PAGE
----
Sprawled out on the gym floor of the PS/IS 499 on the Queens College campus Friday were stacks of newspaper, the building-block game Jenga, popsicle sticks, aluminum foil and many pennies. The materials were being utilized by engineers — none older than 12 — to construct buildings, boats and even bridges.
Students from pre-kindergarten to 6th grade at the facililty, also called the Queens College School for Math, Science and Technology, had the opportunity to work with professional engineers from Haks Engineers PC, a New York City-based firm.
It’s the third year the school has hosted the “Engineers for a Day” program. The event is the brainchild of science teacher Margaret Avalla and Haks Senior Vice President Alberto Villaman. They devised it after Haks CEO Elliot Sander served as principal for a day at the school and saw potential in its STEM program.
STEM, for Science Technology Engineering Math, has shown throughout the country, including PS/IS 499, that hands-on learning from an early age encourages young minds to think critically and strategically. According to the city Department of Education Progress Report for 2010-11, students at PS/IS 499 scored 59 percent higher in math and English language arts tests citywide and are in the top 26 percent in the entire state.
“It’s a great strategy to have the kids learn tactilely,” Avalla said. “They get to talk to people who are in these fields of work, and the kids ask great questions.”
She hosted one of the six stations titled the “column test.” Students from third to eighth grade rolled up construction paper to create cylindrical column bases of various widths and heights, fastening them only with tape. Their goal was to see how many small textbooks they could stack before the columns collapsed. They made it to 49.
“I couldn’t believe how many books were on before it crashed down,” said fourth grader Otto, adding that the column station was his favorite.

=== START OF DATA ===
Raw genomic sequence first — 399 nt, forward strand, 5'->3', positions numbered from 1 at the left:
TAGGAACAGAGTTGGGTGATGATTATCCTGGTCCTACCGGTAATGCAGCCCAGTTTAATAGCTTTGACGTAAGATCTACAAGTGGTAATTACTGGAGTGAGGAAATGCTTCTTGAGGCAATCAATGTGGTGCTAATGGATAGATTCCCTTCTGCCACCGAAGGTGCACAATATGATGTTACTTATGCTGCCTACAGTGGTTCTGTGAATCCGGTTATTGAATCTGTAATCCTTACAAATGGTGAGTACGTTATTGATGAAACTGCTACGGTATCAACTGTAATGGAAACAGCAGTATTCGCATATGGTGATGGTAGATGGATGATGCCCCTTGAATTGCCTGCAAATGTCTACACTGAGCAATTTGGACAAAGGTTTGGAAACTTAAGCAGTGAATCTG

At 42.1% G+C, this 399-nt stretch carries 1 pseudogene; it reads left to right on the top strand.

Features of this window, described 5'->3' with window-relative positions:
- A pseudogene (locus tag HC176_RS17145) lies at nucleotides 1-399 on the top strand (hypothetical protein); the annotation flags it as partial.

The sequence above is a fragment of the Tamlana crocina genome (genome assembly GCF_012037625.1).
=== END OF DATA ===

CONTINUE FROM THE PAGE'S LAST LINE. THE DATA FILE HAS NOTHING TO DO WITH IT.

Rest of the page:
Antonio Mirabal, vice president of Haks, was on hand to answer questions. “They experience through action,” Mirabal said. “And their mindset is so inquisitive at this point that they make even us think. The questions are simple, but never simplistic.”
He lingered around the station he was most excited about, land-surveying. Haks brought along equipment used in the field to show how measurements are taken and equated to find level ground for construction.
“Just look at them,” said Mirabal as one of the fourth graders stood on his tiptoes to peer through the Nikon surveyor. “Kids relate to technology now and we want to embrace that.”
Pre-kindergarten through second-grade students created boats out of aluminum foil and distributed pennies in the vessels to see how buoyancy and balance work together. There was also a Jenga station where the kids got a fun look at keeping a structure stable.
The final area utilized the West Point Bridge Design computer program. Students in the fifth through eighth grade could use an Internet program to see in graphic illustration how tension and compression work throughout construction of bridges.
Many students from the sixth grade sacrificed their lunch period to present the engineering projects they had worked on with their Haks representatives in preparation for the program.
“We encourage them to create hypotheses for their projects, prove them and then with critical thinking write them out,” said Principal Helene Jacob. “It’s a great strategy to get them to think past a particular moment, and it’s rewarding to be able to see the results.”